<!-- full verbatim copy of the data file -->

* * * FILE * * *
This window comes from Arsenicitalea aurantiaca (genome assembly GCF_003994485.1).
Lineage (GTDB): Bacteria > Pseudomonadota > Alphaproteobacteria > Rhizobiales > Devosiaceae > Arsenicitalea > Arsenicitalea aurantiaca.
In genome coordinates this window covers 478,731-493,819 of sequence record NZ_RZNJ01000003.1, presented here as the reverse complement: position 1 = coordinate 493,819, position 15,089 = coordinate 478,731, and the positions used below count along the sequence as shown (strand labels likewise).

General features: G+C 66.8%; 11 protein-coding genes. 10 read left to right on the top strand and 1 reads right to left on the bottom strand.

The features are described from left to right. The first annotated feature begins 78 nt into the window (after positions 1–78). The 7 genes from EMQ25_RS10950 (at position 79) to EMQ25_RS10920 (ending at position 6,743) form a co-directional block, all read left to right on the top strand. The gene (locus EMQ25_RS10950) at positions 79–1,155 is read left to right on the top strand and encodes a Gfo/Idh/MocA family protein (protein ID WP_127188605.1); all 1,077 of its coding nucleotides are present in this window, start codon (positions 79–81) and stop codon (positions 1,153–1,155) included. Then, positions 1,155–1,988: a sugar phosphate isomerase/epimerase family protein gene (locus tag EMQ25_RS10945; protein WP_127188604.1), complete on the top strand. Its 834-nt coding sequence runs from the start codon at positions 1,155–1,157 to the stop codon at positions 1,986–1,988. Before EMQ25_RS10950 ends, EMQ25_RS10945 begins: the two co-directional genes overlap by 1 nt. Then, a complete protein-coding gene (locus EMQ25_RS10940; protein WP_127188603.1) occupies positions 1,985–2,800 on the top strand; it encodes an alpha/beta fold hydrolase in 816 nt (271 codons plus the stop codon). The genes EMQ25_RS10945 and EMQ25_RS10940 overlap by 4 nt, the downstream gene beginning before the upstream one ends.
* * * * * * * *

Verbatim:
This window comes from Arsenicitalea aurantiaca (genome assembly GCF_003994485.1).
Lineage (GTDB): Bacteria > Pseudomonadota > Alphaproteobacteria > Rhizobiales > Devosiaceae > Arsenicitalea > Arsenicitalea aurantiaca.
In genome coordinates this window covers 478,731-493,819 of sequence record NZ_RZNJ01000003.1, presented here as the reverse complement: position 1 = coordinate 493,819, position 15,089 = coordinate 478,731, and the positions used below count along the sequence as shown (strand labels likewise).

General features: G+C 66.8%; 11 protein-coding genes. 10 read left to right on the top strand and 1 reads right to left on the bottom strand.

The features are described from left to right. The first annotated feature begins 78 nt into the window (after positions 1–78). The 7 genes from EMQ25_RS10950 (at position 79) to EMQ25_RS10920 (ending at position 6,743) form a co-directional block, all read left to right on the top strand. The gene (locus EMQ25_RS10950) at positions 79–1,155 is read left to right on the top strand and encodes a Gfo/Idh/MocA family protein (protein ID WP_127188605.1); all 1,077 of its coding nucleotides are present in this window, start codon (positions 79–81) and stop codon (positions 1,153–1,155) included. Then, positions 1,155–1,988: a sugar phosphate isomerase/epimerase family protein gene (locus tag EMQ25_RS10945; protein WP_127188604.1), complete on the top strand. Its 834-nt coding sequence runs from the start codon at positions 1,155–1,157 to the stop codon at positions 1,986–1,988. Before EMQ25_RS10950 ends, EMQ25_RS10945 begins: the two co-directional genes overlap by 1 nt. Then, a complete protein-coding gene (locus EMQ25_RS10940; protein WP_127188603.1) occupies positions 1,985–2,800 on the top strand; it encodes an alpha/beta fold hydrolase in 816 nt (271 codons plus the stop codon). The genes EMQ25_RS10945 and EMQ25_RS10940 overlap by 4 nt, the downstream gene beginning before the upstream one ends.